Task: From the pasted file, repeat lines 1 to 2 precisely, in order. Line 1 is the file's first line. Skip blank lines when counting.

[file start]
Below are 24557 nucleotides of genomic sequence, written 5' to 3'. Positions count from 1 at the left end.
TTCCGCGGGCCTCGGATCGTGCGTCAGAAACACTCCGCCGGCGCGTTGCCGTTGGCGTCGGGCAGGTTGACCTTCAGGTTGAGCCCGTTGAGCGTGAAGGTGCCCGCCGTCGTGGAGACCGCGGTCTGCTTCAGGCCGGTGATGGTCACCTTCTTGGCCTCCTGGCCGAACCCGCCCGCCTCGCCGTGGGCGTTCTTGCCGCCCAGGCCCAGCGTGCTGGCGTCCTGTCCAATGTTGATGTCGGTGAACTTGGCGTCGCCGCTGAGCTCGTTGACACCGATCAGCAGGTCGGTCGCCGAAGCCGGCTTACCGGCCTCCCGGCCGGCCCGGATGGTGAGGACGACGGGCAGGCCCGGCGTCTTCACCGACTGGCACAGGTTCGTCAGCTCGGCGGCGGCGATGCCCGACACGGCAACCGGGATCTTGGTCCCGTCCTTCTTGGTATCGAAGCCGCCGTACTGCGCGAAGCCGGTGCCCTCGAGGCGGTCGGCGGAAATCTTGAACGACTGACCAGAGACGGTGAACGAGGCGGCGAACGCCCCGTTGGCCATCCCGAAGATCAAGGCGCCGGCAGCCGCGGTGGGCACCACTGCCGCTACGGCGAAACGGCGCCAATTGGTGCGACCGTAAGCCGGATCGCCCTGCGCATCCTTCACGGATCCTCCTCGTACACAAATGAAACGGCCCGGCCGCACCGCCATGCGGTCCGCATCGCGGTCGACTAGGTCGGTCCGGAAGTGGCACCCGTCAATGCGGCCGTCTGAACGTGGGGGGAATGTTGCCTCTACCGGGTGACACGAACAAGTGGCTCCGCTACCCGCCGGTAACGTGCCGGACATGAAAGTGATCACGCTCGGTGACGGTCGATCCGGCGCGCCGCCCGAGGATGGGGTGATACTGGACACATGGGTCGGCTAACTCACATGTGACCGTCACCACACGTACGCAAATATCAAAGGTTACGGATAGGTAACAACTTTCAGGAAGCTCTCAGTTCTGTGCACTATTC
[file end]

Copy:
Below are 24557 nucleotides of genomic sequence, written 5' to 3'. Positions count from 1 at the left end.
TTCCGCGGGCCTCGGATCGTGCGTCAGAAACACTCCGCCGGCGCGTTGCCGTTGGCGTCGGGCAGGTTGACCTTCAGGTTGAGCCCGTTGAGCGTGAAGGTGCCCGCCGTCGTGGAGACCGCGGTCTGCTTCAGGCCGGTGATGGTCACCTTCTTGGCCTCCTGGCCGAACCCGCCCGCCTCGCCGTGGGCGTTCTTGCCGCCCAGGCCCAGCGTGCTGGCGTCCTGTCCAATGTTGATGTCGGTGAACTTGGCGTCGCCGCTGAGCTCGTTGACACCGATCAGCAGGTCGGTCGCCGAAGCCGGCTTACCGGCCTCCCGGCCGGCCCGGATGGTGAGGACGACGGGCAGGCCCGGCGTCTTCACCGACTGGCACAGGTTCGTCAGCTCGGCGGCGGCGATGCCCGACACGGCAACCGGGATCTTGGTCCCGTCCTTCTTGGTATCGAAGCCGCCGTACTGCGCGAAGCCGGTGCCCTCGAGGCGGTCGGCGGAAATCTTGAACGACTGACCAGAGACGGTGAACGAGGCGGCGAACGCCCCGTTGGCCATCCCGAAGATCAAGGCGCCGGCAGCCGCGGTGGGCACCACTGCCGCTACGGCGAAACGGCGCCAATTGGTGCGACCGTAAGCCGGATCGCCCTGCGCATCCTTCACGGATCCTCCTCGTACACAAATGAAACGGCCCGGCCGCACCGCCATGCGGTCCGCATCGCGGTCGACTAGGTCGGTCCGGAAGTGGCACCCGTCAATGCGGCCGTCTGAACGTGGGGGGAATGTTGCCTCTACCGGGTGACACGAACAAGTGGCTCCGCTACCCGCCGGTAACGTGCCGGACATGAAAGTGATCACGCTCGGTGACGGTCGATCCGGCGCGCCGCCCGAGGATGGGGTGATACTGGACACATGGGTCGGCTAACTCACATGTGACCGTCACCACACGTACGCAAATATCAAAGGTTACGGATAGGTAACAACTTTCAGGAAGCTCTCAGTTCTGTGCACTATTC